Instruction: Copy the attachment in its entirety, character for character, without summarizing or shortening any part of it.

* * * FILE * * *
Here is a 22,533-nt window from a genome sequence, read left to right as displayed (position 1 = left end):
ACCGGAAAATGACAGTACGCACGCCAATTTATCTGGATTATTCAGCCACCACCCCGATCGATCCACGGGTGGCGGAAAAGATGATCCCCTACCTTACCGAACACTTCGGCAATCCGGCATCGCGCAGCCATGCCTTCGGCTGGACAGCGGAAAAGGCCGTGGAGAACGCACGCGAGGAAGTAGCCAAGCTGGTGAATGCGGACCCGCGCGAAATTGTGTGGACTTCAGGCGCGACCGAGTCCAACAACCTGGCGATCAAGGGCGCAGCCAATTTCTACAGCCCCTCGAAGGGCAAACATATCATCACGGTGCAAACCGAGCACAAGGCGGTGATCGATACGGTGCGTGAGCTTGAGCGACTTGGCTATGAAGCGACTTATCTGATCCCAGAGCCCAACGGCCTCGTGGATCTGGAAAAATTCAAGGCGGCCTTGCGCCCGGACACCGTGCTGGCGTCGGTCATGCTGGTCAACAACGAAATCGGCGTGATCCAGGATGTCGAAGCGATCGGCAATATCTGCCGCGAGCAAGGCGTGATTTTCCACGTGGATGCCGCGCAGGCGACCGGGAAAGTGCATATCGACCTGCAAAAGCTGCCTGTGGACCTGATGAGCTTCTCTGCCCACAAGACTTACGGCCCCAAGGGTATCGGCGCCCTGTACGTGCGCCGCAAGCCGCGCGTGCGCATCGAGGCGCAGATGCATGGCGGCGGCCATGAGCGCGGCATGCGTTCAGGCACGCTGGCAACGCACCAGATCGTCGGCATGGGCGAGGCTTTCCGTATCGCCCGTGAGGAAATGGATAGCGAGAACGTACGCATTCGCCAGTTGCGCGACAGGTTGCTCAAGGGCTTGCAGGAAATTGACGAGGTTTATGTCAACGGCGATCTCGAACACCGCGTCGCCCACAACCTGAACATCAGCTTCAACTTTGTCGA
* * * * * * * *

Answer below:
Here is a 22,533-nt window from a genome sequence, read left to right as displayed (position 1 = left end):
ACCGGAAAATGACAGTACGCACGCCAATTTATCTGGATTATTCAGCCACCACCCCGATCGATCCACGGGTGGCGGAAAAGATGATCCCCTACCTTACCGAACACTTCGGCAATCCGGCATCGCGCAGCCATGCCTTCGGCTGGACAGCGGAAAAGGCCGTGGAGAACGCACGCGAGGAAGTAGCCAAGCTGGTGAATGCGGACCCGCGCGAAATTGTGTGGACTTCAGGCGCGACCGAGTCCAACAACCTGGCGATCAAGGGCGCAGCCAATTTCTACAGCCCCTCGAAGGGCAAACATATCATCACGGTGCAAACCGAGCACAAGGCGGTGATCGATACGGTGCGTGAGCTTGAGCGACTTGGCTATGAAGCGACTTATCTGATCCCAGAGCCCAACGGCCTCGTGGATCTGGAAAAATTCAAGGCGGCCTTGCGCCCGGACACCGTGCTGGCGTCGGTCATGCTGGTCAACAACGAAATCGGCGTGATCCAGGATGTCGAAGCGATCGGCAATATCTGCCGCGAGCAAGGCGTGATTTTCCACGTGGATGCCGCGCAGGCGACCGGGAAAGTGCATATCGACCTGCAAAAGCTGCCTGTGGACCTGATGAGCTTCTCTGCCCACAAGACTTACGGCCCCAAGGGTATCGGCGCCCTGTACGTGCGCCGCAAGCCGCGCGTGCGCATCGAGGCGCAGATGCATGGCGGCGGCCATGAGCGCGGCATGCGTTCAGGCACGCTGGCAACGCACCAGATCGTCGGCATGGGCGAGGCTTTCCGTATCGCCCGTGAGGAAATGGATAGCGAGAACGTACGCATTCGCCAGTTGCGCGACAGGTTGCTCAAGGGCTTGCAGGAAATTGACGAGGTTTATGTCAACGGCGATCTCGAACACCGCGTCGCCCACAACCTGAACATCAGCTTCAACTTTGTCGA